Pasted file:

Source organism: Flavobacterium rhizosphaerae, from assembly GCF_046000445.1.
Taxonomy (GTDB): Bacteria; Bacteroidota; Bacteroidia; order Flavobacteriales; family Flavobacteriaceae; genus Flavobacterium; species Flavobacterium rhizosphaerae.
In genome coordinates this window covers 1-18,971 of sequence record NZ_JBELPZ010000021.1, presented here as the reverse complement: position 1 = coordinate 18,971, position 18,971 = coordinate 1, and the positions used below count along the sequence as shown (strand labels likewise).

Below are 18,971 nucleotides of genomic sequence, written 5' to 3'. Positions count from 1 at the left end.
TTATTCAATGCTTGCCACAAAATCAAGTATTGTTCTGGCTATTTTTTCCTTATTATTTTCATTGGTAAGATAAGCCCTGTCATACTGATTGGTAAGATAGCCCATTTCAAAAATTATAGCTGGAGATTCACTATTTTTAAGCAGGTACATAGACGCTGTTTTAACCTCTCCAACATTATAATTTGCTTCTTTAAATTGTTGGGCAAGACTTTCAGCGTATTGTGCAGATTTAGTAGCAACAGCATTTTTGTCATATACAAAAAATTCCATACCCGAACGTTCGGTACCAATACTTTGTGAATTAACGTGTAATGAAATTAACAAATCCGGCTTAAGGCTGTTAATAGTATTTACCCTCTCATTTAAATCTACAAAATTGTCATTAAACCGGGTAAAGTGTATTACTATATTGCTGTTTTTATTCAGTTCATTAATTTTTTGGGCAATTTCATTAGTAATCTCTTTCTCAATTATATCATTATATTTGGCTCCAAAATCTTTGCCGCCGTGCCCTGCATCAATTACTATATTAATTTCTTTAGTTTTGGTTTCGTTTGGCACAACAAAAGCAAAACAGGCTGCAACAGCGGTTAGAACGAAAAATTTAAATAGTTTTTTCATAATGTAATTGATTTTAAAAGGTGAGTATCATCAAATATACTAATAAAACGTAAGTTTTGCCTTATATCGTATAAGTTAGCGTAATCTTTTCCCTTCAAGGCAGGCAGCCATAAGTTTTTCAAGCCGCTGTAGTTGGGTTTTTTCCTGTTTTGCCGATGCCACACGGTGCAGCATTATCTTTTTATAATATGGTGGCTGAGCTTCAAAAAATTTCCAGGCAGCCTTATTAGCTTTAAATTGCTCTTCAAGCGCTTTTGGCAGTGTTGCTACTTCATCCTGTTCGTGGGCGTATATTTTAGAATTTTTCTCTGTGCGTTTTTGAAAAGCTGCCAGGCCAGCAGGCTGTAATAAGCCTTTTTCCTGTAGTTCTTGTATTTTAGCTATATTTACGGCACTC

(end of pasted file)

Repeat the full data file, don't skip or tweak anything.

Source organism: Flavobacterium rhizosphaerae, from assembly GCF_046000445.1.
Taxonomy (GTDB): Bacteria; Bacteroidota; Bacteroidia; order Flavobacteriales; family Flavobacteriaceae; genus Flavobacterium; species Flavobacterium rhizosphaerae.
In genome coordinates this window covers 1-18,971 of sequence record NZ_JBELPZ010000021.1, presented here as the reverse complement: position 1 = coordinate 18,971, position 18,971 = coordinate 1, and the positions used below count along the sequence as shown (strand labels likewise).

Below are 18,971 nucleotides of genomic sequence, written 5' to 3'. Positions count from 1 at the left end.
TTATTCAATGCTTGCCACAAAATCAAGTATTGTTCTGGCTATTTTTTCCTTATTATTTTCATTGGTAAGATAAGCCCTGTCATACTGATTGGTAAGATAGCCCATTTCAAAAATTATAGCTGGAGATTCACTATTTTTAAGCAGGTACATAGACGCTGTTTTAACCTCTCCAACATTATAATTTGCTTCTTTAAATTGTTGGGCAAGACTTTCAGCGTATTGTGCAGATTTAGTAGCAACAGCATTTTTGTCATATACAAAAAATTCCATACCCGAACGTTCGGTACCAATACTTTGTGAATTAACGTGTAATGAAATTAACAAATCCGGCTTAAGGCTGTTAATAGTATTTACCCTCTCATTTAAATCTACAAAATTGTCATTAAACCGGGTAAAGTGTATTACTATATTGCTGTTTTTATTCAGTTCATTAATTTTTTGGGCAATTTCATTAGTAATCTCTTTCTCAATTATATCATTATATTTGGCTCCAAAATCTTTGCCGCCGTGCCCTGCATCAATTACTATATTAATTTCTTTAGTTTTGGTTTCGTTTGGCACAACAAAAGCAAAACAGGCTGCAACAGCGGTTAGAACGAAAAATTTAAATAGTTTTTTCATAATGTAATTGATTTTAAAAGGTGAGTATCATCAAATATACTAATAAAACGTAAGTTTTGCCTTATATCGTATAAGTTAGCGTAATCTTTTCCCTTCAAGGCAGGCAGCCATAAGTTTTTCAAGCCGCTGTAGTTGGGTTTTTTCCTGTTTTGCCGATGCCACACGGTGCAGCATTATCTTTTTATAATATGGTGGCTGAGCTTCAAAAAATTTCCAGGCAGCCTTATTAGCTTTAAATTGCTCTTCAAGCGCTTTTGGCAGTGTTGCTACTTCATCCTGTTCGTGGGCGTATATTTTAGAATTTTTCTCTGTGCGTTTTTGAAAAGCTGCCAGGCCAGCAGGCTGTAATAAGCCTTTTTCCTGTAGTTCTTGTATTTTAGCTATATTTACGGCACTC